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Dutch Voters Expected to Reject EU Constitution

STEVE INSKEEP, host:

This is MORNING EDITION from NPR News. I'm Steve Inskeep.

If the pollsters are correct, the effort to unify Europe will suffer another blow today. The Netherlands holds a referendum on a European constitution which has already been rejected by France. That document was the latest part of the decades-long effort that grew out of the ashes of World War II. It was an effort to make sure that the European powers cooperated in a way they never had. That effort is in shambles now, and to find out why we'll begin by going to NPR's Anthony Kuhn, who is talking to Dutch voters.

And Anthony, what are you hearing as you speak to voters today?

ANTHONY KUHN reporting:

Well, I was just down at the central station here in The Hague and I have to say I didn't find anyone who is going to vote `yes' in favor of the constitution. One man I spoke to said actually he was in favor of European integration and for the EU, but within limits. He said that the EU was getting too big and people were losing control over matters that were important to them to the European Union government. A lot of Dutch people here are afraid that the bigger states in the EU will make all the rules, or obey only the ones that suit them, and the Dutch people are also very concerned about their social welfare system, their welfare benefits, and also their very liberal policies on a range of issues from marijuana use to euthanasia.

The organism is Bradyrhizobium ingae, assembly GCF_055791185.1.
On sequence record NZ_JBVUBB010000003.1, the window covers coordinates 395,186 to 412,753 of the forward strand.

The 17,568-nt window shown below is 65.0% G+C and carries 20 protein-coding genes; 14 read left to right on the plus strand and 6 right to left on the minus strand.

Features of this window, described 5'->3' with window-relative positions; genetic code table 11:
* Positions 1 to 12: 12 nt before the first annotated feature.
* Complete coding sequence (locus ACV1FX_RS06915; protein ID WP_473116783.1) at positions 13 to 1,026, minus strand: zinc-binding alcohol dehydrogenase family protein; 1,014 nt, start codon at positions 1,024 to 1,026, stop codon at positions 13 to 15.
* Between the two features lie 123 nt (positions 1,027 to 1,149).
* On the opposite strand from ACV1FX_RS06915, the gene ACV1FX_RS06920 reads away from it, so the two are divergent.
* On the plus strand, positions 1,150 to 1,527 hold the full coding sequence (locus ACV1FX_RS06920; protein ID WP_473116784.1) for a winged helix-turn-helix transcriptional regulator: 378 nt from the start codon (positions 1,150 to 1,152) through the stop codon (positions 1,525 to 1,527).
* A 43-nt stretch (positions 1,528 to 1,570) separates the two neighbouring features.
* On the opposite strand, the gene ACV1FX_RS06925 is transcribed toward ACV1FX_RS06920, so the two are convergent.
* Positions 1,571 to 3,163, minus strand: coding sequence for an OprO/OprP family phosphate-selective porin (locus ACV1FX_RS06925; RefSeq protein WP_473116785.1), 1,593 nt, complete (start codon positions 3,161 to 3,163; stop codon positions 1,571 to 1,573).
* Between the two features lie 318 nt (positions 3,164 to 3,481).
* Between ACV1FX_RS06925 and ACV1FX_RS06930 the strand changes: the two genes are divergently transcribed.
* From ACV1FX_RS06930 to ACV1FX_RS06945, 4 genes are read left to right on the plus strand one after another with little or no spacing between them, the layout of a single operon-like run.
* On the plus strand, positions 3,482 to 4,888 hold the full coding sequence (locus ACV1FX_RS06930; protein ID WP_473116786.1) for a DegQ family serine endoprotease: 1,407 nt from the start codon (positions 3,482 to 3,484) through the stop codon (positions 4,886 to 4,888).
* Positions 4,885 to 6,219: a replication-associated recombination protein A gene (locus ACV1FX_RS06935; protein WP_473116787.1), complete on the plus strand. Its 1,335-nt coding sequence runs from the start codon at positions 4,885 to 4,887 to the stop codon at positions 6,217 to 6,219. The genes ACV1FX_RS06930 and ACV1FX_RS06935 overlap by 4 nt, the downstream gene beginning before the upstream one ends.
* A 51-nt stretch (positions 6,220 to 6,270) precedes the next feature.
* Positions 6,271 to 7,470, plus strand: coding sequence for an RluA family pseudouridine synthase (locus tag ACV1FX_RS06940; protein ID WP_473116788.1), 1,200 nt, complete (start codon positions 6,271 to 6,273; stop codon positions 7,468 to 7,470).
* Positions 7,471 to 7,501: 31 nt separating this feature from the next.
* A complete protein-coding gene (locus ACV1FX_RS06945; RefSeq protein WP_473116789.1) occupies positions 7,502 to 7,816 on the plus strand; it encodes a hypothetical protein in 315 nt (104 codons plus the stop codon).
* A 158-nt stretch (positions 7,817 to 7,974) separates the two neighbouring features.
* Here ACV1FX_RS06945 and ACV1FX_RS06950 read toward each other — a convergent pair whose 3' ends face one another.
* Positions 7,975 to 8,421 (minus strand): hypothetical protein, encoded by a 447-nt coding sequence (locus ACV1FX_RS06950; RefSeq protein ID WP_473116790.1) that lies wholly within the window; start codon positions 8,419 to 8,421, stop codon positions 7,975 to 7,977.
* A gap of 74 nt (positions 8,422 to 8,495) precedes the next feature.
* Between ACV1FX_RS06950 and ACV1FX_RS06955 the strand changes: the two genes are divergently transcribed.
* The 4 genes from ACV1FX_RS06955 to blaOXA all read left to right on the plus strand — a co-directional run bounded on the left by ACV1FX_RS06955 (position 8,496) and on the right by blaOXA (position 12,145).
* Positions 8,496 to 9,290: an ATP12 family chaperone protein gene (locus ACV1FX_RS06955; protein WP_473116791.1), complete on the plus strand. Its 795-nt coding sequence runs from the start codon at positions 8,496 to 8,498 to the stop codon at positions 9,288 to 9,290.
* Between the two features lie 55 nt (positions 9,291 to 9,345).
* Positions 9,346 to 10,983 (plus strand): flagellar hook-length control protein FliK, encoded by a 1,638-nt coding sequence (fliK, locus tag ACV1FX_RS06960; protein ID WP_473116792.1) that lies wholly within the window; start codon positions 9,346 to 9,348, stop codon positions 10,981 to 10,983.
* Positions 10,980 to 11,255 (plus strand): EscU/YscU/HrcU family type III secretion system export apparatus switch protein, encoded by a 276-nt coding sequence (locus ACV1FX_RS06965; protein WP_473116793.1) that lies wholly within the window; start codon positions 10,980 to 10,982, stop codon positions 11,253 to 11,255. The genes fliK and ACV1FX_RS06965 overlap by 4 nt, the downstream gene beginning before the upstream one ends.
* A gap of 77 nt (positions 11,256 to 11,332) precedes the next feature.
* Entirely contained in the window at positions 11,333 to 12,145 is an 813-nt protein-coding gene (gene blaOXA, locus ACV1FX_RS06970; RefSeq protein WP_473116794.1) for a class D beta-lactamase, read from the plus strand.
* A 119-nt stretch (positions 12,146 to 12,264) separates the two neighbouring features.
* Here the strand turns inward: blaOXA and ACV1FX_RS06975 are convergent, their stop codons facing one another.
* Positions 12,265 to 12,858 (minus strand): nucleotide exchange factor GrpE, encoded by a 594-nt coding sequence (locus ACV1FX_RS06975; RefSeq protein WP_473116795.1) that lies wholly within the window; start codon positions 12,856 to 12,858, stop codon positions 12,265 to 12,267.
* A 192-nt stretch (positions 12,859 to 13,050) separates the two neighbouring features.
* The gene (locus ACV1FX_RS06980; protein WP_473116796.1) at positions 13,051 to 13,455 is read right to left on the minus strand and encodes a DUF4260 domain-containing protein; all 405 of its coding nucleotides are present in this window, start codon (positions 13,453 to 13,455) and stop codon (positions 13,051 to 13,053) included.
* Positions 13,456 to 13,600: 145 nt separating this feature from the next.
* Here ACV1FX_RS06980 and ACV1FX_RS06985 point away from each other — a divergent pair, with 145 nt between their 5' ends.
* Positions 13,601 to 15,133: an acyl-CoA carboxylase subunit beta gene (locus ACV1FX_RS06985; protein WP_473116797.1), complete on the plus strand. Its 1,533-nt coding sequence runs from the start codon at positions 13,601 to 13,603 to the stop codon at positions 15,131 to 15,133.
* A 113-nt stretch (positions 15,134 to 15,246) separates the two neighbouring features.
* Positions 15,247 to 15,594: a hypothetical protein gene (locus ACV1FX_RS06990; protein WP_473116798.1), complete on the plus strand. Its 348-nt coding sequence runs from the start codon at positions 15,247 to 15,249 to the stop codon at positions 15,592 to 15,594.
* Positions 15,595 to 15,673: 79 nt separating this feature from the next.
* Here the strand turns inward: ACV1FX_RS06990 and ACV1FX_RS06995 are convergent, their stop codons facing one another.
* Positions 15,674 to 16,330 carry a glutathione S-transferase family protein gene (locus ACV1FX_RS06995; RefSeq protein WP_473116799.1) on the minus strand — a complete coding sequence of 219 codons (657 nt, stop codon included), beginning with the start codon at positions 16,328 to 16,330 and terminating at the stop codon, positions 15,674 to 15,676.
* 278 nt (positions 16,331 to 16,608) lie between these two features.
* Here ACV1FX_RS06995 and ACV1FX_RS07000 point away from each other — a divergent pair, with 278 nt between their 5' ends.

I also spoke to a teacher who said that jobs were hard to find and that the euro had brought inflation. She said the guilder was undervalued when they converted to the euro and she also complained that Dutch people make the biggest per capita contribution to the EU of any nation of Europe.

INSKEEP: Anthony, we've also heard that immigration is a real concern for the Dutch. Why more so there than elsewhere?

KUHN: Well, this is an issue that the Dutch people are in the process of reconsidering. They had a sort of consensus that they wanted to build a multicultural society, and then two major anti-immigration figures, the maverick politician Pim Fortuyn and the filmmaker Theo van Gogh, were assassinated, one of them by a suspected terrorist. People are very concerned about whether Turkey joins the EU and whether they will be swamped by immigrants and whether those will take away their jobs. So it's--you know, it's not just a protest vote against the government. There are very specific issues here and people are upset with the government about it.

INSKEEP: Thanks very much.

That's Anthony Kuhn in the Hague. Transcript provided by NPR, Copyright NPR.

Anthony Kuhn is NPR's correspondent based in Seoul, South Korea, reporting on the Korean Peninsula, Japan, and the great diversity of Asia's countries and cultures. Before moving to Seoul in 2018, he traveled to the region to cover major stories including the North Korean nuclear crisis and the Fukushima earthquake and nuclear disaster.